Jewellery and long hair

Children wearing earrings must only wear small studs to school. They will be asked to remove anything larger.  These earrings must be either taken out or taped over for all P.E. lessons. Long hair should be secured appropriately.


Library books must be scanned by the library computer when borrowed and may be kept for 7 days. If your child would like to keep the book any longer, it must be brought into school and renewed on the library system every week.

The children are allowed to go to the library as and when required and are allowed up to two books each at one time. If a book is lost, we may ask for a replacement fee. Children have access to the Reading Cloud to help further their love of reading.

Online Safety

All of our members of staff are 100% committed to the safeguarding and well being of all of the children at Samuel Lucas. Computing, including the internet, e-mail and mobile technologies have become an important part of learning in our school.  Therefore it is essential that children are made aware of office safety and that they know how to stay safe when using any form of computing. Children in all classes will take part in online safety lessons at the beginning of each term as well as learning about how to stay safe in their Computing lessons throughout the year. Please help us support your child by talking to them about online safety at home.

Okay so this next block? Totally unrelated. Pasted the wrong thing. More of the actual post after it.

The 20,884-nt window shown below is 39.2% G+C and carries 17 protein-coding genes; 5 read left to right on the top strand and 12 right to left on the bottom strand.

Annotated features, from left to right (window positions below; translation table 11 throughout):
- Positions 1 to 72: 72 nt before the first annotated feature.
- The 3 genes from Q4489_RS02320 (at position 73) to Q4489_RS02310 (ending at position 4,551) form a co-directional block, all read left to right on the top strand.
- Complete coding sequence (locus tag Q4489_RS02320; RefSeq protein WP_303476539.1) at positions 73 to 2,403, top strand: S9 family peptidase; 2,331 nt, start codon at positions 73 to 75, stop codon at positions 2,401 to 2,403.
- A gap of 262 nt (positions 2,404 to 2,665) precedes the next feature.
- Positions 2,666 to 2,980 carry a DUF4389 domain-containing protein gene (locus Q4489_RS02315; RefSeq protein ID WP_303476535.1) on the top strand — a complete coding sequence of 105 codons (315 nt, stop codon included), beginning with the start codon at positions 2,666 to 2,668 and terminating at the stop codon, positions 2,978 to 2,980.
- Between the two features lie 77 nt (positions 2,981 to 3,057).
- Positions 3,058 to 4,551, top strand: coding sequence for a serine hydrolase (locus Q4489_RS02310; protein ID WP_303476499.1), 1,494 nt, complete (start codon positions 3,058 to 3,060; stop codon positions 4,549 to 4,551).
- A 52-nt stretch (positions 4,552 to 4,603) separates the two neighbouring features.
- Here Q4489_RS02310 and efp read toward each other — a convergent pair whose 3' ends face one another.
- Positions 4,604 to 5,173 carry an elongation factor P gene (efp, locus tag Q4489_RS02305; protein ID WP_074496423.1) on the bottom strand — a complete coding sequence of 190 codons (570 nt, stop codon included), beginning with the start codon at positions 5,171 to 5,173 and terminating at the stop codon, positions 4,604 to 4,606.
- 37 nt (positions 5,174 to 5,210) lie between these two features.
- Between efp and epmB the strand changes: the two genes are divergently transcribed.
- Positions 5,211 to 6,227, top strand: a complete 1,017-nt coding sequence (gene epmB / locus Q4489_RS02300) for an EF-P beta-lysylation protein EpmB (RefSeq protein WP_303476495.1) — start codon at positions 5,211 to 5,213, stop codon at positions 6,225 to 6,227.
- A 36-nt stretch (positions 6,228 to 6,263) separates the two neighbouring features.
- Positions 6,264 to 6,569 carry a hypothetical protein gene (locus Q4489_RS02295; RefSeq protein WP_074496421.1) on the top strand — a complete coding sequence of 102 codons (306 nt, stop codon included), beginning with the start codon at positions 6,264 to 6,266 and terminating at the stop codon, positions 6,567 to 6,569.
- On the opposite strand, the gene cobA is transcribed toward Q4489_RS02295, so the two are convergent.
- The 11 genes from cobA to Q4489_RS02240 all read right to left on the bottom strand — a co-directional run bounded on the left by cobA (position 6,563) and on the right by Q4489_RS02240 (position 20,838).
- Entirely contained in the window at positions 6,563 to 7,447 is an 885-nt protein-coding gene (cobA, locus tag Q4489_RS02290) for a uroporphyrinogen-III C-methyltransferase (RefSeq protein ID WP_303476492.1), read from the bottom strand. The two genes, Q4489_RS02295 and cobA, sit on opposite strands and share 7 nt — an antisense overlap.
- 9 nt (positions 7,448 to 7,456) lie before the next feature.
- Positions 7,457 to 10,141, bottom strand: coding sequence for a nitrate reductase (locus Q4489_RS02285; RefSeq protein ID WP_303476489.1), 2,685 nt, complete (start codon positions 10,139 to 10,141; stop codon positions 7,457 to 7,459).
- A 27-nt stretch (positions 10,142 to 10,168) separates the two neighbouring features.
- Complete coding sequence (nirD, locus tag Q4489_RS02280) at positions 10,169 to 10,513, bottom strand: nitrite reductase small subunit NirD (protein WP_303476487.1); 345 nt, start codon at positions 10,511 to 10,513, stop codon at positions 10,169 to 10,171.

My Maths